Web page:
I left Williamsburg in 1990. Growing up there I thought there must be something better than the “Historic Capital.” There is and there isn’t. Life takes us to different places and lets us meet different people, but in the end, life is what we make of it. After seeing so many of my old classmates, who are really old…I mean old friends, I got to see Williamsburg in a way that I have not seen in a couple of decades. There is just too much to write about in one post, but please know that I am so glad for everyone that I talked to. So as I write with Bruce Hornsby hammering away the keys, let me tell you a little about my Class of 1985 thirty year “get together.”
Where’s the game?… Hubba and I had no idea where the stadium was. Thank you, Google.
I’m sorry, but I don’t know your name… When we pulled into the stadium parking lot, I was super nervous about meeting people after all of these years. “Meeting” is the key word as I have been away from Williamsburg longer than I actually lived there. Perhaps the best ice breaker was Johnny Wallace (btw-Class of ’84…) yelling out my unfortunate nickname. If you need to reach Johnny, his number is 22. After that, I began to get a sense of who was who and it was as if I’d never left. There was an ease of conversation and comfort that allowed Williamsburg to become home again.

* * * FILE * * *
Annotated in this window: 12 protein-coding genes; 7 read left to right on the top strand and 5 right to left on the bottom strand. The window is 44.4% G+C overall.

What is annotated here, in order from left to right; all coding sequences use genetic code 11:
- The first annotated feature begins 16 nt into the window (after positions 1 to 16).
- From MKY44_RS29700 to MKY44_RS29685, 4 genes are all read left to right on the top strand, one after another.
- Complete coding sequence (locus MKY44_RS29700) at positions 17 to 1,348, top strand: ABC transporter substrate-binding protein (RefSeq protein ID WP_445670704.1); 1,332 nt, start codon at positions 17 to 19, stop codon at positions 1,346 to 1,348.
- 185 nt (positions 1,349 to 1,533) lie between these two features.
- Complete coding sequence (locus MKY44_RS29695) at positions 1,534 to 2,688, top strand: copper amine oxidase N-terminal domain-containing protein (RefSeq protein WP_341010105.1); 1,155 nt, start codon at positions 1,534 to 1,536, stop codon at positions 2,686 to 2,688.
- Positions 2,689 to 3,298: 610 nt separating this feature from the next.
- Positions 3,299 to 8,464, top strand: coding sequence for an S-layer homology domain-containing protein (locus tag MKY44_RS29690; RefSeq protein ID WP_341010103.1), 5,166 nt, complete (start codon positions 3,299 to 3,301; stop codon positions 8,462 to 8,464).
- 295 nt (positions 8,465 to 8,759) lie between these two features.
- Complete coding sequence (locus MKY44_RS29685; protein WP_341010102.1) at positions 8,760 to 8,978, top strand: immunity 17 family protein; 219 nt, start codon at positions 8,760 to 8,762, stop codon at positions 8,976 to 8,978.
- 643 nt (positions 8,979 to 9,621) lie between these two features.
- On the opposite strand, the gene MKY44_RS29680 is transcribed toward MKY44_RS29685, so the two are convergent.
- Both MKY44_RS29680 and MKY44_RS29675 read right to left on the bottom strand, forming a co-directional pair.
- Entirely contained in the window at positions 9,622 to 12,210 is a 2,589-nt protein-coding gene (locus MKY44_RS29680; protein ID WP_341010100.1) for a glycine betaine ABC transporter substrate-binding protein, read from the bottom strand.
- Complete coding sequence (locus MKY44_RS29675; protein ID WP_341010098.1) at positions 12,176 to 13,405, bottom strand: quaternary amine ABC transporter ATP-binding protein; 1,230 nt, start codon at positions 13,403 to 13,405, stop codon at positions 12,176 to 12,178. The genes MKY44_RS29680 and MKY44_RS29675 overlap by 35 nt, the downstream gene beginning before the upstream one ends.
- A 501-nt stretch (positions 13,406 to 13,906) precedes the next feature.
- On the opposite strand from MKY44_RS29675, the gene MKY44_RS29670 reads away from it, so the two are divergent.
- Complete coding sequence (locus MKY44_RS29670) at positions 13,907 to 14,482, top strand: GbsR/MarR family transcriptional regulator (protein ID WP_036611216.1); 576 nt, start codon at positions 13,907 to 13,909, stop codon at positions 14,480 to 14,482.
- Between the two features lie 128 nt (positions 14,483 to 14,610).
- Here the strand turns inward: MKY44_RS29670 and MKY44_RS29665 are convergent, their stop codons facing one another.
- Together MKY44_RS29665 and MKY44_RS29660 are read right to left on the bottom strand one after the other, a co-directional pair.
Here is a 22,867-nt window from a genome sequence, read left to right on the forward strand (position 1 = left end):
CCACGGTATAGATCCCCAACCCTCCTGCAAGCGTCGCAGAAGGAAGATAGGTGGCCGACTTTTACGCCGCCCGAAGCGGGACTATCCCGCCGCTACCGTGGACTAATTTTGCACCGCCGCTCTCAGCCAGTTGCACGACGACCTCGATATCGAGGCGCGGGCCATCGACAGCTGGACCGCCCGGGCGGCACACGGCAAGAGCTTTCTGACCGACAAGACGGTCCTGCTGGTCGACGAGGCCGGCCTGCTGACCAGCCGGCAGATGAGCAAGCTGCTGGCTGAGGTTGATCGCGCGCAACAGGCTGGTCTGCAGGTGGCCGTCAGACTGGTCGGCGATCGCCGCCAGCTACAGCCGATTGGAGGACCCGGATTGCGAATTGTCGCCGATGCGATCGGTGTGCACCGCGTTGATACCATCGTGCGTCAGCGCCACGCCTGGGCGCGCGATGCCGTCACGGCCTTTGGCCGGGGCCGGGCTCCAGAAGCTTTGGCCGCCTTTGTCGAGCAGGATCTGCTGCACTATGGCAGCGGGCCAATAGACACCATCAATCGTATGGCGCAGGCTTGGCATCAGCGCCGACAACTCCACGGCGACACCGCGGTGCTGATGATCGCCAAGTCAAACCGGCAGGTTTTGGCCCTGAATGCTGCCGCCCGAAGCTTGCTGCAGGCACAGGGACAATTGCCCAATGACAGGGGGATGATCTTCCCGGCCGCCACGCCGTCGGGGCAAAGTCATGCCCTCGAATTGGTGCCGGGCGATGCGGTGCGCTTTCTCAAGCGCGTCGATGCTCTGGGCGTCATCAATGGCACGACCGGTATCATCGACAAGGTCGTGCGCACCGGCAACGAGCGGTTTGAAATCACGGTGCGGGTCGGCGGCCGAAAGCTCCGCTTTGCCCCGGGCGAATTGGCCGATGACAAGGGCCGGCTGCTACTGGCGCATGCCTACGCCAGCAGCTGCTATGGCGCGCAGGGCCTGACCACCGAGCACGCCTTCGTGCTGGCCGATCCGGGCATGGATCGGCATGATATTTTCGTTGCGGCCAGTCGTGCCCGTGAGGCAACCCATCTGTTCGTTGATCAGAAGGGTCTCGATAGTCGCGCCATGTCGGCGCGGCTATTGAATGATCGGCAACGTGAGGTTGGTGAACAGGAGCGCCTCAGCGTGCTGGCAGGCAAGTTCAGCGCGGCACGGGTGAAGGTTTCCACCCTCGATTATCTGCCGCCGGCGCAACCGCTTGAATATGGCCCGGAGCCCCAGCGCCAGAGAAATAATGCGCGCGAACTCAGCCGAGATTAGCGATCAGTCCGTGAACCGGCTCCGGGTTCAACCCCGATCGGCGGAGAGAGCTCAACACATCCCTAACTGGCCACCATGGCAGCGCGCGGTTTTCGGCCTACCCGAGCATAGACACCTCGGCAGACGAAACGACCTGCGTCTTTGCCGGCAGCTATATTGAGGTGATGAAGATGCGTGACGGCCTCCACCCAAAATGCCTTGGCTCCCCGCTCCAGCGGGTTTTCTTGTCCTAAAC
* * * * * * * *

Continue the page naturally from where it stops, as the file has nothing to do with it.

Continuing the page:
Some things never change… Sherrod is still smiling, Kurt is still wearing Cowboys gear, Chris Brown is still talking and Mel Jones is still a presence in all of our lives.
Really?… When did LHS get so good?
After the game, Hubba and I went out for a banging hamburger and a splash. We talked about how comfortable the whole night had been and he rambled on about a “kaleidoscope of something.” The laughter was more than my ribs and the people around us could handle. I suppose the friendships we had in high school were the ones that aren’t bothered by the passage of time. When I stepped up to the Class of ’85 tent I felt an ease that comes with the honesty of spending our young lives together. While that time was short, I am thankful to have grown up in Williamsburg and to have known the people that I did.
Good people, good memories…